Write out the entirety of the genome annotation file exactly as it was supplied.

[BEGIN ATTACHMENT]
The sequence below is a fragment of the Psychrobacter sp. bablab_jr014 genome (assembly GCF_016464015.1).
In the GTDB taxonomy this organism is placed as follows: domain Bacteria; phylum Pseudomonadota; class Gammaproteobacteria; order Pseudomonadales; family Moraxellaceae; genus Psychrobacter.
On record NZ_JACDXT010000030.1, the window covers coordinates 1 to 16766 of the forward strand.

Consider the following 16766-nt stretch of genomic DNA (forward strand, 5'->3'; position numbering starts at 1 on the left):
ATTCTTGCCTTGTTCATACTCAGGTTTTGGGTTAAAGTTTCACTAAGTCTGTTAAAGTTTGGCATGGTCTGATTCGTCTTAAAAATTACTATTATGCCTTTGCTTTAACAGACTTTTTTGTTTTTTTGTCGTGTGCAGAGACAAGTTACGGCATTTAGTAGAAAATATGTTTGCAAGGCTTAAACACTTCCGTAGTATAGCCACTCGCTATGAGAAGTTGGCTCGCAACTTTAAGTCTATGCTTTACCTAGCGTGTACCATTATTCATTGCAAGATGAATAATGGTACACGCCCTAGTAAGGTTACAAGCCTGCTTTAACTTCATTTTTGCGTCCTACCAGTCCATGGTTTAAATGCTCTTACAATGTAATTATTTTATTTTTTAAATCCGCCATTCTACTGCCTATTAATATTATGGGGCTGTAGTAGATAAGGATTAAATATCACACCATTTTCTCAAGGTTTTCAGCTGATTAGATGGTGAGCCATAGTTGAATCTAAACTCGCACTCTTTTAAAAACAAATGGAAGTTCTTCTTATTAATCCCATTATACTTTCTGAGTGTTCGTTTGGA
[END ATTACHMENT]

The sequence below is a fragment of the Psychrobacter sp. bablab_jr014 genome (assembly GCF_016464015.1).
In the GTDB taxonomy this organism is placed as follows: domain Bacteria; phylum Pseudomonadota; class Gammaproteobacteria; order Pseudomonadales; family Moraxellaceae; genus Psychrobacter.
On record NZ_JACDXT010000030.1, the window covers coordinates 1 to 16766 of the forward strand.

Consider the following 16766-nt stretch of genomic DNA (forward strand, 5'->3'; position numbering starts at 1 on the left):
ATTCTTGCCTTGTTCATACTCAGGTTTTGGGTTAAAGTTTCACTAAGTCTGTTAAAGTTTGGCATGGTCTGATTCGTCTTAAAAATTACTATTATGCCTTTGCTTTAACAGACTTTTTTGTTTTTTTGTCGTGTGCAGAGACAAGTTACGGCATTTAGTAGAAAATATGTTTGCAAGGCTTAAACACTTCCGTAGTATAGCCACTCGCTATGAGAAGTTGGCTCGCAACTTTAAGTCTATGCTTTACCTAGCGTGTACCATTATTCATTGCAAGATGAATAATGGTACACGCCCTAGTAAGGTTACAAGCCTGCTTTAACTTCATTTTTGCGTCCTACCAGTCCATGGTTTAAATGCTCTTACAATGTAATTATTTTATTTTTTAAATCCGCCATTCTACTGCCTATTAATATTATGGGGCTGTAGTAGATAAGGATTAAATATCACACCATTTTCTCAAGGTTTTCAGCTGATTAGATGGTGAGCCATAGTTGAATCTAAACTCGCACTCTTTTAAAAACAAATGGAAGTTCTTCTTATTAATCCCATTATACTTTCTGAGTGTTCGTTTGGA